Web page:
Saturday’s Poem: Elegy/Frontiers

Photo by Cynthia Guenther Richardson

The stories shared by our remaining brother
gave tribute to places sculpted by vastness,
drought and heat that could kill;
trees like beautiful spirits;
people crouched in expectation;
nights woven with soft netting and rent
by lions’ talk that elicited screams.
My safe skin tingled though far from Africa.
Earth is lush with danger and amazement.
In that place, life and death appeared simpler.

Orxyes, wildebeests, hippos, antelopes, leopards,
each name a bright bell rung around our table.
Rare tracks of the black rhino,
such zebras with curious children,
tiny frogs click click clicking under star-struck skies.
It is enough to make me abandon other realities.
Enough for my breath to be stilled not by loss
but adoration of prodigious designs.

Our older, lost brother would marvel over warthog, antelope.
After all, he and wolves knew one another;
we both admired their songs, endurance, loyalty.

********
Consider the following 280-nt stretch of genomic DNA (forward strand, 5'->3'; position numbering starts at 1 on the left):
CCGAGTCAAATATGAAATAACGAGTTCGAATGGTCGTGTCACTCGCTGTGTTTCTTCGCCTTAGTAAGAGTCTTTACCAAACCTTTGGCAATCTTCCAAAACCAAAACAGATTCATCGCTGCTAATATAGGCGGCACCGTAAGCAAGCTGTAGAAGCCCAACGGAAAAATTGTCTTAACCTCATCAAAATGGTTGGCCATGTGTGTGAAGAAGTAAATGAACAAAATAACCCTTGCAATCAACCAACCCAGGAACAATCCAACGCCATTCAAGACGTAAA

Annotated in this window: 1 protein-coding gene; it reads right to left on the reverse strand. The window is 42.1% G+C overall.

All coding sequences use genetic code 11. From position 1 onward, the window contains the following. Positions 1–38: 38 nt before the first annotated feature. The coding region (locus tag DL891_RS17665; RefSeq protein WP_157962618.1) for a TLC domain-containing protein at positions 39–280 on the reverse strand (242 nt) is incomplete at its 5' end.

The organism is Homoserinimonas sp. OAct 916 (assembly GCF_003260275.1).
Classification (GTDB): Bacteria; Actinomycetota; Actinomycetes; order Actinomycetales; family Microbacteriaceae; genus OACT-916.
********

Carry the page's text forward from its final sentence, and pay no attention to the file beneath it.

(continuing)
He gave consideration to all manner of beasts.

I recalled more exotic countries–ones
mapped by the fierce intellect and feeling that
our lost brother had inhabited, full of more tales.
And the Mexican village to which he had longed to return,
with its colors singing, hands rough but open,
breezes like kisses as his saxophone,
clarinet or flute stirred dust and birds,

his living finally distilled, vibrations
no longer wounding heart nor disrupting his soul
…nor taking from him the best he may
have had yet to offer us. To himself.
That old frontier was a dream of new music
birthed of quietude, a calm wrested from forces
feverish, half-sorted, but that he owned.

I am audacious about God, about possibility,
so venture to report he has made his way.
He left us to the minutiae of time left,
to our capricious attitudes,
urgent manner of sentience.
I can say he seized hope near the end of his road.
It answered me as we hugged a last time;
his arms were weary but they were right.

Now our remaining prayers are loosed,
notes and words fleeing on May’s generous sweep,
a promise carried on shear of wind above
his music room, the rest of us
left with ache of love and wondering.

(For my brother, Gary, no longer here with us)
.

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